A Reading Scene from The Luzhin Defense

“…his eyes had automatically filled with a burning mist, and everything he looked at-out of the accursed necessity of looking at something-was subject to intricate, optical metamorphoses.  The page with criss-cross blue lines grew blurry; the white numbers on the blackboard alternately contracted and broadened; the arithmetic teacher’s voice, as if steadily receding, would get more and more hollow and incomprehensible, and his desk neighbor, an insidious with down on his cheeks, would say with quiet satisfaction: ‘Now he’s going to cry.”  (29, Nabokov).

Shells in A Guide to Berlin

I was reading Nabokov’s “A Guide to Berlin” and got interested in this idea of shells that comes up in the short story.  I find it particularly compelling because the story seems to be interested in objects and people that will one day reside in another person’s memory.  The last line of the story reads, “What indeed!  How can I demonstrate to him that I have glimpsed somebody’s future recollection?”  It occurs to me that a clever way to express the memory of a past object or person as reflected in the future is in the shell it leaves behind.  In particular, I am thinking of the narrator’s description of a turtle in the fourth section, “But that dome above it-ah, that dome, that ageless, well-rubbed, dull bronze, that splendid burden of time…”  When the turtle that the narrator views at the aquarium dies it will leave behind its shell.  The shell, rather than the turtle, is the “splendid burden of time.”  In fact, in future generations it will be the shell that allows a person to recreate the turtle that once lived in it.  There are other moments like this in the text.  The narrator refers to the conductor’s hands as having a “harsh chitinous crust.”  As an expert entomologist I doubt that Nabokov was not aware that chitin is the long-chain polymer that makes up exoskeletons of arthropods, of which crustaceans and insects are both members.  That is to say, I suspect Nabokov is being very particular in his language here, and he means to refer to the conductor’s hands as if they were some kind of insect-like exoskeleton.  Like the turtle’s shell you might imagine that even when the conductor has long since stopped existing these hands will remain just as the discarded exoskeleton of an arthropod.  My last example is more of a stretch, but I would mention the pipes of section one.  The narrator describes them as the “street’s iron entrails.”  The pipes are like the remains of something, as if the bones of the street had been exposed.  I almost imagine them fossilized, the only thing later generations can physically look at to imagine the streets they once undergirded, the children’s play they once provided.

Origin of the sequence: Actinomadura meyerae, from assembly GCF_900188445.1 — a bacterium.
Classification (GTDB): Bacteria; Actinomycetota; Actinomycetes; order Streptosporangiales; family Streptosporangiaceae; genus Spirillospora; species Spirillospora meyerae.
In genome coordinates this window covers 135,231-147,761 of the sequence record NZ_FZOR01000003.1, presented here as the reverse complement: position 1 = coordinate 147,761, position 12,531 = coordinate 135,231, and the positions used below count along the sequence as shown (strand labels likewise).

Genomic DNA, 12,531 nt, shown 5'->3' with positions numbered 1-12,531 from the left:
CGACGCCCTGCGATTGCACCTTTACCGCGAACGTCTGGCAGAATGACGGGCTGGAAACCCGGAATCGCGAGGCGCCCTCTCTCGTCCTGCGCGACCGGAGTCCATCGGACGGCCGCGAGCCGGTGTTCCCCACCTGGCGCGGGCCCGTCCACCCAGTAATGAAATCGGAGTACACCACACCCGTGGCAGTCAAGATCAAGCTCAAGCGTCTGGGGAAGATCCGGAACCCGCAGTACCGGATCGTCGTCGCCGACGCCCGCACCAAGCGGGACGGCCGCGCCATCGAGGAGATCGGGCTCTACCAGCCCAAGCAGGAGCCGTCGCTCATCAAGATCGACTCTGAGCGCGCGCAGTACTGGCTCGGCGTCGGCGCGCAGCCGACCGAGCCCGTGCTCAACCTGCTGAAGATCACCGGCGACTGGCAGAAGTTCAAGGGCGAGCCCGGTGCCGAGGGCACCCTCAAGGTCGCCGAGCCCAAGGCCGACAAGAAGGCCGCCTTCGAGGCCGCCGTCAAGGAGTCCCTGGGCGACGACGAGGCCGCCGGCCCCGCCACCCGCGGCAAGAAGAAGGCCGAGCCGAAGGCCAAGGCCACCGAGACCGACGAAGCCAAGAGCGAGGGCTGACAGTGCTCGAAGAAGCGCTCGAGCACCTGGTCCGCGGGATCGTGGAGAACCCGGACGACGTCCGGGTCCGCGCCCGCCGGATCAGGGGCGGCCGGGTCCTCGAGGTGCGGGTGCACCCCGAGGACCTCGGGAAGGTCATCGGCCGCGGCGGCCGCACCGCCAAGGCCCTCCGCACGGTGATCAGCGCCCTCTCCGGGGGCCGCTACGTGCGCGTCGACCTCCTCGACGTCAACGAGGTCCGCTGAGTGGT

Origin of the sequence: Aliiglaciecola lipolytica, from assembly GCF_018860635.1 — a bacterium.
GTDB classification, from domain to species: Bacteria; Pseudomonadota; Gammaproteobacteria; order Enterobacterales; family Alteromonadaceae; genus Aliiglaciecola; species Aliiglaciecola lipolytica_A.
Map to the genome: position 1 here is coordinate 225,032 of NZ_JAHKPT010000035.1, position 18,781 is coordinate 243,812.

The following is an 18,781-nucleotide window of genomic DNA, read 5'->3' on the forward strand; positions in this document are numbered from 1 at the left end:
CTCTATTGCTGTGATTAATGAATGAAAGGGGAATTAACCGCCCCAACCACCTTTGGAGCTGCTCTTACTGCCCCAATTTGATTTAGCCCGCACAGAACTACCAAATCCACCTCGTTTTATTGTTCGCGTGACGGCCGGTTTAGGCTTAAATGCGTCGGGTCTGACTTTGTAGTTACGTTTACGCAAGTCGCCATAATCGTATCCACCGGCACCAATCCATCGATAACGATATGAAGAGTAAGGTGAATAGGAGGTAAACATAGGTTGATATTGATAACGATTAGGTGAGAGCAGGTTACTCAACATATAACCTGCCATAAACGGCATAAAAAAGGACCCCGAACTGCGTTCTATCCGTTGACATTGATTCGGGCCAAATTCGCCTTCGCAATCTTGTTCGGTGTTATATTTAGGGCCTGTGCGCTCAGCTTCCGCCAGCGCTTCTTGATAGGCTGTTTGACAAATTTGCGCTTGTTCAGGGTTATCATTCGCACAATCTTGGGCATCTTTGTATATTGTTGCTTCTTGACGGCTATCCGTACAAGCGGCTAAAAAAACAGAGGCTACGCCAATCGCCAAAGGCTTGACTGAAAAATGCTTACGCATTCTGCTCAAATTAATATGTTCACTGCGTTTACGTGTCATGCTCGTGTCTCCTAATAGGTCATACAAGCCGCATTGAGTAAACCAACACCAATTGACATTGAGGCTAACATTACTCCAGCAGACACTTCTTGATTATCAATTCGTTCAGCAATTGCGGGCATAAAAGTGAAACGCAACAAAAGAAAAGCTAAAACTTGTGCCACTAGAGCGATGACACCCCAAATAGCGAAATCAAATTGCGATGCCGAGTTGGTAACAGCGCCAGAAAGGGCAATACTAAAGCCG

I am interested in all these things: the turtle shell, the chitinous nails, the pipes, because they imply a continued existence after the things around them fade away and in doing so show an obvious importance for the recreation of the past.  It is through these objects that an accurate picture of the past will be triangulated.  The attitude of a narrator seems to be that of a kind of curator probing his daily life for the objects that will recall their specific time in future days.  I guess this is why something like a shell, an exoskeleton, bones, or entrails would be important, because they function as the associative triggers by which the accurate reconstitution of the past is knit.  What is so odd about this story is that the narrator is reverse engineering this process.  This is a story in the present tense, and the narrator’s attention would seemingly serve the future.  It is an odd thing to curate the present, to make your audience feel as if their lives belonged in a museum as the streetcar will.  It’s a little like asking a turtle to notice the shell on its back.

A chitinous exoskeleton.